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Create or grow a running/walking group

1. Add Running to the culture2

Parkersburg’s River City Runners and Walkers hold dozens of events every year. When there’s an adult run, there are children’s events too. “This is becoming a running town,” said longtime board member Sharon Marks. “We’re making it easy to start running.” (Photo courtesy, River City Runners and Walkers)


When the Shepherdstown adult runners have a run for grownups, they often pair it with a kids’ event. “The kids events are mostly for fun,” said Dr. Mark Cucuzzella. “We want the kids to learn to love running and associate it with a good time and good health.” Photo courtesy Mark Cucuzzella

Parkersburg’s River City Runners and Walkers Club offers more more than 30 events a year, including national award-winning beginners’ clinics. More than 1,000  people – including more than 400 kids – participate each year.

After 20 years, the club is still volunteer-run. Each board member directs at least one event.  They have organized running clubs in all high schools.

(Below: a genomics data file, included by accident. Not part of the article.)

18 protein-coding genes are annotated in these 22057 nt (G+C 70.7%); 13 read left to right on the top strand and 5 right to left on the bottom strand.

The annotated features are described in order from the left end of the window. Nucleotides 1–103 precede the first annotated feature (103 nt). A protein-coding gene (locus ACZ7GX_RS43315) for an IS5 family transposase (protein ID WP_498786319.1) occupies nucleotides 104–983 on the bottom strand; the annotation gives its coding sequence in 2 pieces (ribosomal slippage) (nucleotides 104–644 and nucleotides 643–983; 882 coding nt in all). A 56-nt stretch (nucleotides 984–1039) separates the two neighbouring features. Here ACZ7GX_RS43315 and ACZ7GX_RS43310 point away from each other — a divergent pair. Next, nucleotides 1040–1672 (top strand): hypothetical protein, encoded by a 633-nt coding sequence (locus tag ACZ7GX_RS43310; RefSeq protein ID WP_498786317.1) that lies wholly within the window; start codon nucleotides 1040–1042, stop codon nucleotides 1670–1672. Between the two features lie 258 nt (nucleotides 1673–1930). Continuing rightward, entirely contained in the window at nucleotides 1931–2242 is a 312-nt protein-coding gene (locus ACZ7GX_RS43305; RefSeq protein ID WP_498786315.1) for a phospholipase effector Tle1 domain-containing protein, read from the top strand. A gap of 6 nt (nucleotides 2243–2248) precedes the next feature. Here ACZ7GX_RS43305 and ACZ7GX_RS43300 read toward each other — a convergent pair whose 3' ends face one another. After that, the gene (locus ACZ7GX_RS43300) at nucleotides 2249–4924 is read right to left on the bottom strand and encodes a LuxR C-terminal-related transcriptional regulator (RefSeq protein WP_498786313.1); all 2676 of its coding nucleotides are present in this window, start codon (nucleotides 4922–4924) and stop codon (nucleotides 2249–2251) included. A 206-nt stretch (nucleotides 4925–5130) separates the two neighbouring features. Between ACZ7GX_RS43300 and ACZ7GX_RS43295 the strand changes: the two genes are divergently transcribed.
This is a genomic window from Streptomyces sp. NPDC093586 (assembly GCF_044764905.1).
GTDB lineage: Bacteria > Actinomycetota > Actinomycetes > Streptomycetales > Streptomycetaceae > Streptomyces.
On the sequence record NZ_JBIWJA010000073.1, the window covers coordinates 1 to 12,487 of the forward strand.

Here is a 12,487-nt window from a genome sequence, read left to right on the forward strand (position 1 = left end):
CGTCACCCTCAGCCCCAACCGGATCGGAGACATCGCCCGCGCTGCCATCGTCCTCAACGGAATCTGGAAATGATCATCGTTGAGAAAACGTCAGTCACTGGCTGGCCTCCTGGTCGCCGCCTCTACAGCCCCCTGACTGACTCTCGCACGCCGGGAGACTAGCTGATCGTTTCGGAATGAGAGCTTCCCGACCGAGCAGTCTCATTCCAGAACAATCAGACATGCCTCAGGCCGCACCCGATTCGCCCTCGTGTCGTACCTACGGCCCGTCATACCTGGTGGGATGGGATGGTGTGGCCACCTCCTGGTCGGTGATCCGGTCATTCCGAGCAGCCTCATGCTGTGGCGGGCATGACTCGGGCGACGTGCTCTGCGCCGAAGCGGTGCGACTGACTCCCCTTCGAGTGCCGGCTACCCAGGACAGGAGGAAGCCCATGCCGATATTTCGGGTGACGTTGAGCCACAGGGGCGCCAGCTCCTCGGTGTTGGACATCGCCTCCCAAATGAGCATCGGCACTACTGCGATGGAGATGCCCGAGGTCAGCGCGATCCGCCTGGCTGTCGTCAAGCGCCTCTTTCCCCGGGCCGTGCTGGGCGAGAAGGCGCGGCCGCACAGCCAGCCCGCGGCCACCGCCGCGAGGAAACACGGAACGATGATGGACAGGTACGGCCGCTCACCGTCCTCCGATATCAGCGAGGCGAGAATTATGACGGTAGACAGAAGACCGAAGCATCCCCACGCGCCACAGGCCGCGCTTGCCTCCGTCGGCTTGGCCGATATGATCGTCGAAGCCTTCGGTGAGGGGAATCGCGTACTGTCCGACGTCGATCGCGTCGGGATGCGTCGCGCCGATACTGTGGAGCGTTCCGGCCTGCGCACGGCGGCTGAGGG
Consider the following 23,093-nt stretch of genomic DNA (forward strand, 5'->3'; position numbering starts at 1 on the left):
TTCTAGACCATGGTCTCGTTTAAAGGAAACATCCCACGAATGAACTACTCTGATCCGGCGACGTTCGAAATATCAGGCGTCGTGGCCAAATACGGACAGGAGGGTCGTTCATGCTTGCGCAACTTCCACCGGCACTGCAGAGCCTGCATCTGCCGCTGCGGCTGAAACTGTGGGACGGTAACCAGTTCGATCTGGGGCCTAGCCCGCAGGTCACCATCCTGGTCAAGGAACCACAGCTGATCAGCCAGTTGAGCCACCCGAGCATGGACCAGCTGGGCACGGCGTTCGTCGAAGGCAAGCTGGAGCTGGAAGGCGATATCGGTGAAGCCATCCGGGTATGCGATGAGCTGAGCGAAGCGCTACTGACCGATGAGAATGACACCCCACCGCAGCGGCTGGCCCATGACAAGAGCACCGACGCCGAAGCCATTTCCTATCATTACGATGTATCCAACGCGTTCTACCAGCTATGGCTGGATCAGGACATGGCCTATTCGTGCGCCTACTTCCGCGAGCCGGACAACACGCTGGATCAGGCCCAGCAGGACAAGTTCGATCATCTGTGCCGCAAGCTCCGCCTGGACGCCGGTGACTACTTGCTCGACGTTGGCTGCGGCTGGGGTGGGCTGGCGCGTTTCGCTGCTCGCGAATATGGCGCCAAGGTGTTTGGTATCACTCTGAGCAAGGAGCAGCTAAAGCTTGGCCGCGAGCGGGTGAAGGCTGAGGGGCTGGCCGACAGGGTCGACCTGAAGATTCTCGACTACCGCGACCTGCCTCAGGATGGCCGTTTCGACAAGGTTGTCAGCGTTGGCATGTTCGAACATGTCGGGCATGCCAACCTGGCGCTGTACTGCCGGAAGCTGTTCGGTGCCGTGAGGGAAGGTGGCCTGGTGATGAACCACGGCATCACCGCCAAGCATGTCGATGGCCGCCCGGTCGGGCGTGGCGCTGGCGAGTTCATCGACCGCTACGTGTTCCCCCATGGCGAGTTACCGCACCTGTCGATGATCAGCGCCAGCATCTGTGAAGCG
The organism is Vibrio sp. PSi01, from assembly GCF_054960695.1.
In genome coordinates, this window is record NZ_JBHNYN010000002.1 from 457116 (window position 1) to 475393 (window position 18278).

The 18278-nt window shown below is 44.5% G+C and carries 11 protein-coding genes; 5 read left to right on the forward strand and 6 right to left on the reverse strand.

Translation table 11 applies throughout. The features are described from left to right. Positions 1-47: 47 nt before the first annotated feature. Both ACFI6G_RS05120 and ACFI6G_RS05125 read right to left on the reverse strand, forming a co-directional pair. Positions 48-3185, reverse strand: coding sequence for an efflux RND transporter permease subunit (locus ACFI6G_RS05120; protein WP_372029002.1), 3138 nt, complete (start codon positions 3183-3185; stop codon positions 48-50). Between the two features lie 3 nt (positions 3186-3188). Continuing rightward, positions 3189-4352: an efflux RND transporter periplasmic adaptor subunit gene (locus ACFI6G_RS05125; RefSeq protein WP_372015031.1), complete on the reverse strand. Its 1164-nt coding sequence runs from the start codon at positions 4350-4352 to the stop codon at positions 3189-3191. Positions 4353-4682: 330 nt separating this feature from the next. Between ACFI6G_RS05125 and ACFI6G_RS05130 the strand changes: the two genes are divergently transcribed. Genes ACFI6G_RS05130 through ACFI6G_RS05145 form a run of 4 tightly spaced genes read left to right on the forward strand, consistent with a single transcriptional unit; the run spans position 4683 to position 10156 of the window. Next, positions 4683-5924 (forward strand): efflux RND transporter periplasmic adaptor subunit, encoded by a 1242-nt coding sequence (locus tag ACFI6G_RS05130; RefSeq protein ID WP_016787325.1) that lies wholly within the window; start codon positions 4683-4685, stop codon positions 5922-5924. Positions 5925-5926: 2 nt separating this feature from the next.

“We wanted to make running part of the culture here, and you can’t do that if you just have a few events a year,” said Sharon Marks, longtime board member. “You need to build something that’s there for people week after week.”

“It’s great to attract people from out-of-town to your events, and we do that,” she said, “but our main focus has always been the people who live here, helping them run and walk and get fit from week to week.”

The group posts daily runs.  “This not a clubby, exclusive group,” Marks said. “We never say, “Oh, you don’t look like you can run with us.” If you fall behind on a daily run, we’ll come back and get you.”